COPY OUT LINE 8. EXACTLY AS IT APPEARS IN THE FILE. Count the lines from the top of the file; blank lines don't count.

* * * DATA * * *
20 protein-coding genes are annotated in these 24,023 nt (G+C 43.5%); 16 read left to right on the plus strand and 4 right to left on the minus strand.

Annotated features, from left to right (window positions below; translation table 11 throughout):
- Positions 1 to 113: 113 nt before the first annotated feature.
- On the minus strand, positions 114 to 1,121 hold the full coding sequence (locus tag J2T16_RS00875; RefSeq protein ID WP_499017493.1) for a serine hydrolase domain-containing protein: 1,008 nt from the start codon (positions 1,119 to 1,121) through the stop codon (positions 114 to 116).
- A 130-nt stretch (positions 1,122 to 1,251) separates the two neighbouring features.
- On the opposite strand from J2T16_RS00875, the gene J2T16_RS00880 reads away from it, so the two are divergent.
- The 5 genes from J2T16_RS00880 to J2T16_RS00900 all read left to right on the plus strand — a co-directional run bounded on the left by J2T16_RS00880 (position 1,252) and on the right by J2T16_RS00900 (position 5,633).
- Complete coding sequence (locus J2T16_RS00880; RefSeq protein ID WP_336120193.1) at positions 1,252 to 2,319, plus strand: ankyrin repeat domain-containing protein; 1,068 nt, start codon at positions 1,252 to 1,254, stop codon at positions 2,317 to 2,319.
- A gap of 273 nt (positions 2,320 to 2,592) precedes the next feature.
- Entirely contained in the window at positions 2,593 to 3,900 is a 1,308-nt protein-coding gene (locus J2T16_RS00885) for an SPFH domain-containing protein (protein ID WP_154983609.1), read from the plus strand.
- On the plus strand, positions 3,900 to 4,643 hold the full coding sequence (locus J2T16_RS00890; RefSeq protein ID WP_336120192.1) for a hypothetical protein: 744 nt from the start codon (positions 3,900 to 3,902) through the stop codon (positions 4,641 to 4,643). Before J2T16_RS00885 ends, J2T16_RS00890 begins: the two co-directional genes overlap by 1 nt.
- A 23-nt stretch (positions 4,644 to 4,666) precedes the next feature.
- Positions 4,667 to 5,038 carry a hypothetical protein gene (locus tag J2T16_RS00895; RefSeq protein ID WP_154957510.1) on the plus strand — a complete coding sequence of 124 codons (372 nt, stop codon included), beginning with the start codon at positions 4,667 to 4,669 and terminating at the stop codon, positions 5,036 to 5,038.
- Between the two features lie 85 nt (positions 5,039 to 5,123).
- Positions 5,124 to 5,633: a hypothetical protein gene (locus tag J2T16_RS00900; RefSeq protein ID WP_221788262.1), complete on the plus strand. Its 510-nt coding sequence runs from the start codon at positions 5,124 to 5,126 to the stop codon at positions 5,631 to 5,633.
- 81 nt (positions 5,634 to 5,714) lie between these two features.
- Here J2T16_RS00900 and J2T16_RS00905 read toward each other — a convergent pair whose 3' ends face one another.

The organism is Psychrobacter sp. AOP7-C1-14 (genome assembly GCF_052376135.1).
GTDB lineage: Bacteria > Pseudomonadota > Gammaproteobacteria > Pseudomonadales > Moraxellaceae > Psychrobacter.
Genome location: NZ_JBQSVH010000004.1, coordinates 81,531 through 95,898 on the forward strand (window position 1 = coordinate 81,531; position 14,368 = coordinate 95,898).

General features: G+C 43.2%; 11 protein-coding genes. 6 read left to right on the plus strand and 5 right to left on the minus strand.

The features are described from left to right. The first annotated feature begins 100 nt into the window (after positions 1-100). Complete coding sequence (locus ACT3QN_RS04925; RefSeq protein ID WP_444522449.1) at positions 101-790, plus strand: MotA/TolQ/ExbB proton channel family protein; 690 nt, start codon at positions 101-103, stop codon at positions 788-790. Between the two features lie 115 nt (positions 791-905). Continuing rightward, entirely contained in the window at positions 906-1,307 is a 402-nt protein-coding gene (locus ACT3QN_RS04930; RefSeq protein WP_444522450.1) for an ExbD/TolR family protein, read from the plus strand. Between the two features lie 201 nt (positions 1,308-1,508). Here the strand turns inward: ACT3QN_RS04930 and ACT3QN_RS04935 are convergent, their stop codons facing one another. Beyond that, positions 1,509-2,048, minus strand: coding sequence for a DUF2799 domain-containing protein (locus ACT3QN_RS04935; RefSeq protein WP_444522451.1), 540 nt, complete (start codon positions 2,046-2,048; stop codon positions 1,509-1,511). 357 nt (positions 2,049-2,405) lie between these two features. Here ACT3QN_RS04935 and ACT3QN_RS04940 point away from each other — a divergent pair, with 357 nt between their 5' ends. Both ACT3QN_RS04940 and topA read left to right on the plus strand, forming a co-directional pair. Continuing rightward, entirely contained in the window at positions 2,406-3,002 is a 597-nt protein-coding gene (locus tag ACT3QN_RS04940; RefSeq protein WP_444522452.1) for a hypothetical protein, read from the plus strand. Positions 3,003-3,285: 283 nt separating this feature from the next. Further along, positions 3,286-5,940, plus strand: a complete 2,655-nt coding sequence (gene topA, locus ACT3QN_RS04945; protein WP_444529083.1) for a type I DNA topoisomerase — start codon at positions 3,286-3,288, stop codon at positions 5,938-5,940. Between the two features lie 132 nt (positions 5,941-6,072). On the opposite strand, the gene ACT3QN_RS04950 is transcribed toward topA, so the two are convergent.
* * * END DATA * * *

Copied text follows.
- Complete coding sequence (locus J2T16_RS00880; RefSeq protein ID WP_336120193.1) at positions 1,252 to 2,319, plus strand: ankyrin repeat domain-containing protein; 1,068 nt, start codon at positions 1,252 to 1,254, stop codon at positions 2,317 to 2,319.